to max so the sprinkles appear in a random orientation. Then under the Brush Tip Shape settings, increase
the Spacing so the sprinkles don’t overlap. Before continuing, use the CMD (or CTRL key
on Windows) and A shortcut to Select All, then delete that initial sprinkle shape. Set up the foreground and background hues
with two different sprinkle colours. I’m using a bright yellow of #E9DC12 and #1261F3. Clicking and dragging produces too many sprinkles
of the same colour, so dab individual sprinkle shapes around the donut. Hit the X key to switch the colours around,
so you can evenly space out all the sprinkles. Double click the sprinkles layer to add some
layer style effects. Add a Bevel and Emboss effect and max out
the Soften setting, then increase the Size to around 30px. In the Shading section, set the opacity of
the Highlights to 30% and the Shadows to 10%. Add a Drop Shadow next, set the Size to around
20px and take the opacity down to around 20%. OK these effects to give the sprinkles more
of a three dimensional appearance. Add a new layer and paint some texturing to
reduce the clean appearance of the sprinkles so they match the rest of the artwork. ALT+Click to clip the layer so it’s only applied
to the yellow and blue shapes. You could call the illustration complete here,
but you can make anything look cute with a happy little kawaii face! Activate the sprinkles layer and use the Lasso
tool to select and move any individual shapes that are in the way. You can also press CMD+T to Transform and
rotate them into a better layout. Add a new layer, then use the Elliptical marquee
tool to draw an eye. Fill it with black, then draw a smaller circle
to form a highlight. Fill this with white. Press CMD+D to Deselect, then with the Move
tool activated, hold the ALT key while dragging the eye to make a copy. Right click on the layer in the Layers panel
and choose Merge Down to keep them both contained on one layer. Draw a larger circle with the marquee tool
to act as a mouth, then switch to the rectangular marquee tool and hold the ALT key while dragging
a shape over the top half to form a half-circle. Fill this with black. Before deselecting, set up the brush tool
with a hard round tip with a red colour. Make a single click to add a tongue within
the mouth shape. Add a new layer below this face layer, then
reset the foreground and background colours to black and white. Set this layer to the Overlay blending mode. Use a grain shader brush, but at a much smaller
size to paint in some highlights and shadows around the eyes and mouth to give the impression
that they are inset within the donut icing. The final result is a cute little donut illustration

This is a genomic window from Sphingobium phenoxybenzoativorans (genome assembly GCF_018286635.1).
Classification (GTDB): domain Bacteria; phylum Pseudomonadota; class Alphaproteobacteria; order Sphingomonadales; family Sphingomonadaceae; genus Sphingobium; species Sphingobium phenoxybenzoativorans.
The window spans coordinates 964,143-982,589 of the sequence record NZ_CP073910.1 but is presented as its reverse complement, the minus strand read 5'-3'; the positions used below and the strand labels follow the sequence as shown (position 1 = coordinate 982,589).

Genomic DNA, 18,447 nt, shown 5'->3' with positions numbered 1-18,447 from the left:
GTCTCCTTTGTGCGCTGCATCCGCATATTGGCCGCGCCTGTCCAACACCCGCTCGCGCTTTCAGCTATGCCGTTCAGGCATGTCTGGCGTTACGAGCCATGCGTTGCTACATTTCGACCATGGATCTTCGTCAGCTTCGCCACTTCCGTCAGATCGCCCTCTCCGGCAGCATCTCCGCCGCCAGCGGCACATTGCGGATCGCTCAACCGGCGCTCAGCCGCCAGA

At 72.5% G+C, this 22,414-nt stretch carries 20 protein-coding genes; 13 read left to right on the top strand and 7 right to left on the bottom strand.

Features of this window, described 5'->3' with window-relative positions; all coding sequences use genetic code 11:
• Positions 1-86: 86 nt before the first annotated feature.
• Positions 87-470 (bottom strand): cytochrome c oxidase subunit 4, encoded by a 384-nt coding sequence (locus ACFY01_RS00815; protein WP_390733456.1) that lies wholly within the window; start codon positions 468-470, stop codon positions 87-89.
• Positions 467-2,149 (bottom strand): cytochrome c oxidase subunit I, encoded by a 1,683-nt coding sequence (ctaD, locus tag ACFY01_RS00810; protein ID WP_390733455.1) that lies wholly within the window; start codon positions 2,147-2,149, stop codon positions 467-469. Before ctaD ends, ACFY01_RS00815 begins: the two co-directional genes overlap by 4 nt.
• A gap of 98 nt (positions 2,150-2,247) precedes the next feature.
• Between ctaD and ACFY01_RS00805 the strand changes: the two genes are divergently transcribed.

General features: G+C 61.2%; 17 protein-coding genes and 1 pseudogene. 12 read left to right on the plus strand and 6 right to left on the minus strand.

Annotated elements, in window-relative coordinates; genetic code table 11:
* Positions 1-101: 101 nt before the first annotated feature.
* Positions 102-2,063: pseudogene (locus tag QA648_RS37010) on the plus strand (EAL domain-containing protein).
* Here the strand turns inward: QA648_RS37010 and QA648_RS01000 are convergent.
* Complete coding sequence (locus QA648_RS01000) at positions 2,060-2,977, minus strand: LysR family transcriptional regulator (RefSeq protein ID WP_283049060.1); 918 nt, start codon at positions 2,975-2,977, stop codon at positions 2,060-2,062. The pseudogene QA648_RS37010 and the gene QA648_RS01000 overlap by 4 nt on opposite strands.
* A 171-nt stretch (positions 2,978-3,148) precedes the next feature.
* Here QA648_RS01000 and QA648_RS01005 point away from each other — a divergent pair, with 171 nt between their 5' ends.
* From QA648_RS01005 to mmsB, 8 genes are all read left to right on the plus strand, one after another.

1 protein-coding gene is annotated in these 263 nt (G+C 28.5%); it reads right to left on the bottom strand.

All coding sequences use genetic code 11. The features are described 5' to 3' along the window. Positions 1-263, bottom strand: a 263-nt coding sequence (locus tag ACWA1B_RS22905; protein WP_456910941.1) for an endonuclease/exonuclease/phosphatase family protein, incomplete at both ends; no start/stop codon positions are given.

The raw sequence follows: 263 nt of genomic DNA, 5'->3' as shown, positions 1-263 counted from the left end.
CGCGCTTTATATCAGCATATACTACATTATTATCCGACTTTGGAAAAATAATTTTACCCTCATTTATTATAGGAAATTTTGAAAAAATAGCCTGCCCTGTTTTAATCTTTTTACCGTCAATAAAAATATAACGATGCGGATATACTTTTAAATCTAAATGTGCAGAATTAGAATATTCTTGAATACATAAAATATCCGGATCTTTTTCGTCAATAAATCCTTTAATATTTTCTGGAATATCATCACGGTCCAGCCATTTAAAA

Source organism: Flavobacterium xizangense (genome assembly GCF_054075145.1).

with vibrant colours and grainy shading that brings the artwork to life with textured highlights
and shadows. Using these same techniques, you can produce
fun illustrations of anything. If you enjoyed this tutorial or learnt any
new tricks, it would be great if you could give the video a Like to help spread the word. Subscribe to my channel to stick around for
all my upcoming content, and join my mailing list at Spoon Graphics to get your hands on
all my other free design resources. As always thank you very much for watching,
and I’ll see you in the next one!

13 Comments

  1. Spuddy L said:

    I'm going to make a potato this way.

    June 18, 2019
    Reply
  2. Joel Proudfoot said:

    Thank you so much for this tutorial. I've been trying to find a way to do grainy shading for so long. You're a life saver

    June 18, 2019
    Reply
  3. Spoon Graphics said:

    📦 Join my mailing list and get a FREE design resources bundle! http://spoon.graphics/freebundle

    June 18, 2019
    Reply
  4. ov chandu said:

    thanks 😊 for the video

    June 19, 2019
    Reply
  5. cairo d'avila said:

    great video as always

    June 19, 2019
    Reply
  6. Luciano said:

    Man, congratulations, nice work. Thank you!

    June 20, 2019
    Reply
  7. Alberto Guinart said:

    Very nice!, thank you for share

    June 20, 2019
    Reply
  8. tomato soup said:

    Mouth watering video ..Great work.

    June 23, 2019
    Reply
  9. Brendan Goodenough said:

    Nice Chris, I used to shade illustrations like that with a sponge by hand back in the eighties…

    June 24, 2019
    Reply
  10. Susan Wilson said:

    Thank you so much for the brushes, great tutorial

    June 26, 2019
    Reply
  11. boglarka.r said:

    many thanks, great tut 🙂

    June 27, 2019
    Reply
  12. Fuguex said:

    2:38 theres no smoothing on cc 2015, im so fucking tired

    January 6, 2020
    Reply
  13. Abdulhakeem A said:

    Great design I am really impressed however I can't download the grain shader tool because I have not received the email. Is it in the outlook email or is it in the Google email?

    February 19, 2020
    Reply